Chigusa: 狸
Peter: Not quite a Raccoon, not quite a dog. So Raccoon dogs. Now when I first read this, I was a bit shocked but you have to see one to understand. It’s not a Raccoon right?
Chigusa: No it’s not.
Peter: You know in the US, we have the Raccoons and well, they can be disease carrying and they can be a bit ferocious. They are very cute at a distance. These things – what do you think Chigusa, cute?
Chigusa: They are really cute when they are babies.
Peter: Yeah that works for every animal out there. But tell us more about these Raccoon dogs?
Chigusa: Most Raccoon dogs are wild.
Peter: Yeah and are they big, are they small?
Chigusa: They are pretty big about a mid size dog.
Peter: Yeah like much bigger than a Raccoon but these get to be the size of about a mid sized dog which when you see a pack of them, it’s quite an eye-opener. All right, and what are they known for?
Peter: They are kind of like ______ (0:06:27) when they are surprised or when they see other animals or enemies, they play dead.
Peter: Is there a word for this in Japanese?
Chigusa: 狸寝入り
Peter: Ah the たぬき sleep and it’s kind of like playing dead.
Yoshi: Yes.
Peter: All right. Can you give us an example, how to use this?
Chigusa: Okay. If you see a person, a young person who is pretending to be asleep on the train when…
Peter: Pretending?
Chigusa: Yes.
Peter: Or like really sleeping.
Chigusa: Pretending.
Peter: Like say an old lady comes and stands in front of them.
Chigusa: Yeah comes in front…
Peter: He closes his eyes and…
Chigusa: Right. That’s 狸寝入り
Peter: Is there a way to wake them up? Pull the tail or something?
Chigusa: Yes.
Peter: Pretending to be ah…actually I remember well now like when I was a child trying to avoid school. Yes pretending to be asleep.
Chigusa: Right.
Peter: Got it. All right, so please continue on.
Chigusa: In Japanese folktales, Raccoon dogs are known for fooling human beings but they don’t succeed.
Peter: So they are always trying.
Chigusa: They are always trying but they always fail.
Peter: And Yoshi, is there something going on with their belly?
Yoshi: Yes.
Peter: What is going on here?
Yoshi: The Raccoon dogs, they – they use their bellies as drums.
Peter: For the drum they beat themselves on the belly and they make the drum noise.
Yoshi: Yes.
Peter: Are they depicted this way in like cartoons and stuff.
Yoshi: Uhoo…
Peter: Ah interesting. Chigusa, next please.
Chigusa: The next is 狐 Fox.
Peter: All right. And what do we have for fox?
Chigusa: They are often detected as very cunning, sly, and not very positive image.
Peter: Yes kind of the same in the west. It’s funny how the fox gets this bad reputation. Why do you think it gets such a bad reputation?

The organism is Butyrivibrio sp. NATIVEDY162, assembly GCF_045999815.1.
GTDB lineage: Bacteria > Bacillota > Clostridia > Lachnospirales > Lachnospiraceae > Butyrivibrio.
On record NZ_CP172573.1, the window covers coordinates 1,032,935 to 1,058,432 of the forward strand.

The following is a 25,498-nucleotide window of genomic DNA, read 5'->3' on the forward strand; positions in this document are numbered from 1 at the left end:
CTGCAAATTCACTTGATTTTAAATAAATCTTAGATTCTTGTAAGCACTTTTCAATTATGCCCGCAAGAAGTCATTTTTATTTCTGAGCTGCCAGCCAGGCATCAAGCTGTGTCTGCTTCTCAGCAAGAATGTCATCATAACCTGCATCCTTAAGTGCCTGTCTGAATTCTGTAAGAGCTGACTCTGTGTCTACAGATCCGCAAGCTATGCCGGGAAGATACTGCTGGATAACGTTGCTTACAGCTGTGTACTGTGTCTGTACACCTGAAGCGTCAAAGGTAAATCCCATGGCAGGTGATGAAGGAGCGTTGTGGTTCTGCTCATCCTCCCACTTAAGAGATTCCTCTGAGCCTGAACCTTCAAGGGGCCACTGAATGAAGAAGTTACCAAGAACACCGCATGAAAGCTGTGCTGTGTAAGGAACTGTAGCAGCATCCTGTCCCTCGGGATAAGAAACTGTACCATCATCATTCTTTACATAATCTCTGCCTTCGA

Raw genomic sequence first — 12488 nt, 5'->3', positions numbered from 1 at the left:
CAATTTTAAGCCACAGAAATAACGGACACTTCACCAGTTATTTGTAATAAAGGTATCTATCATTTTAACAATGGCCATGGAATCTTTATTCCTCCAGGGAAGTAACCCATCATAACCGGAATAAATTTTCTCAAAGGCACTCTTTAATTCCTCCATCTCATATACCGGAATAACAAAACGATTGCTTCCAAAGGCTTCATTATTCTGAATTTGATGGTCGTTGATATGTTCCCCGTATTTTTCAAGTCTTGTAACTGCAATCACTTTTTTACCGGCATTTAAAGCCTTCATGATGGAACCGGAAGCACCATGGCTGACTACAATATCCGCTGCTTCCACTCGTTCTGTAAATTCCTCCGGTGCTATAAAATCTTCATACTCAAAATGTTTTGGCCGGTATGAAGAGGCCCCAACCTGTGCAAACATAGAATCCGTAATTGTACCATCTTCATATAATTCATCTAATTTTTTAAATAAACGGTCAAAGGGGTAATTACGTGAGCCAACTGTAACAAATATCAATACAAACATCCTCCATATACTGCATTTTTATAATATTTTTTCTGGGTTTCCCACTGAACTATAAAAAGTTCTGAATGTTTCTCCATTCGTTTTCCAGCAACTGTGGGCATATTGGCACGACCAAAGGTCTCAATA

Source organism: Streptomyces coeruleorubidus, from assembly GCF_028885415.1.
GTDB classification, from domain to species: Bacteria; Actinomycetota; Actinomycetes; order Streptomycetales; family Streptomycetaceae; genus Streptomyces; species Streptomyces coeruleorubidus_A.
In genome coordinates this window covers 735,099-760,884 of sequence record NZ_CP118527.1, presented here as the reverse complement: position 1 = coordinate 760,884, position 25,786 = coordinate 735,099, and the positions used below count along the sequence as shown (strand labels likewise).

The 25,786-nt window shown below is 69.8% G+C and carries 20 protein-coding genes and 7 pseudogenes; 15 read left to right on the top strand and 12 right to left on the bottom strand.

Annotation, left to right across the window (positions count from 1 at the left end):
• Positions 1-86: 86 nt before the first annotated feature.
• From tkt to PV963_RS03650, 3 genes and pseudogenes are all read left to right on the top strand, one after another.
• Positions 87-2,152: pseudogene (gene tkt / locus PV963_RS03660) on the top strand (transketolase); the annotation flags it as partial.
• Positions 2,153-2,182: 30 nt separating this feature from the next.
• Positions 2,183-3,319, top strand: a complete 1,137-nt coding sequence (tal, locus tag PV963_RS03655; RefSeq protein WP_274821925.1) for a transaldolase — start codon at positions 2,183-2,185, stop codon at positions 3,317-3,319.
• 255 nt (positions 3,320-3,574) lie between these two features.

Chigusa: I think it’s because of the face, its sharp. They have like – their eyes are like…
Peter: I thought it’s because they are really clever but yeah…the face…
Chigusa: The face, they look kind of bad. Don’t you think?
Peter: Chigusa.
Chigusa: They are cute but…
Peter: Oh your recovery is so late and so little. It’s pretty good point. I guess we could look more into it but I think it has to do with the fact like they used to wreak havoc on the farms and they wouldn’t get caught. I guess some animals would just go get a cabbage and eat a cabbage on the farm and then the farmer will come and catch them but I think foxes, they are really stealthy and they get the chickens, they get the other animals and they never get caught. So I guess that’s maybe where it comes from but I want you to quote me on this. If you want to quote, go to japanesepod101.com and check out the PDF because that’s where you will find all the sourced information. All right, and you know something, right here in Akasaka, they have
Chigusa: 稲荷神社
Peter: That’s it. Now what’s the connection between 狐 and 稲荷?
Chigusa: At 稲荷 Shrines, foxes are taught to be messengers of the gods.
Peter: Really?
Chigusa: Right. So there are always statues of seated foxes. Sometimes they are taught to be as sacred animals.
Peter: I see. We’ve actually had lunch there a few times and what do they have here Yoshi?
Yoshi: Big fox.
Peter: Yeah. Now I want to ask you about something else. I know when I go to eat そば, there is something called きつねそば and たぬきそば and うどん too or just そば?
Yoshi: For both.
Peter: What’s going on here?
Yoshi: きつね either そば or うどん has the fried soy bag on top of it.
Peter: Aha!
Peter: And たぬき either そば or うどん has…
Peter: Chigusa, help us out here. What’s going on?
Chigusa: I think one reason why they call it きつね うどん is because they have おあげ in the うどん.
Peter: And what’s that?
Chigusa: おあげ is fried soy.
Peter: So what relation to the fox?
Chigusa: It’s brownish gold. So it resembles the color of the fox I think.
Peter: All right, you got out of that one. Now what about the たぬき, what about the Raccoon うどん?
Chigusa: The たぬき, I don’t know. Maybe as opposed to having the おあげ, they have bits and pieces of crumbs, tempura crumbs.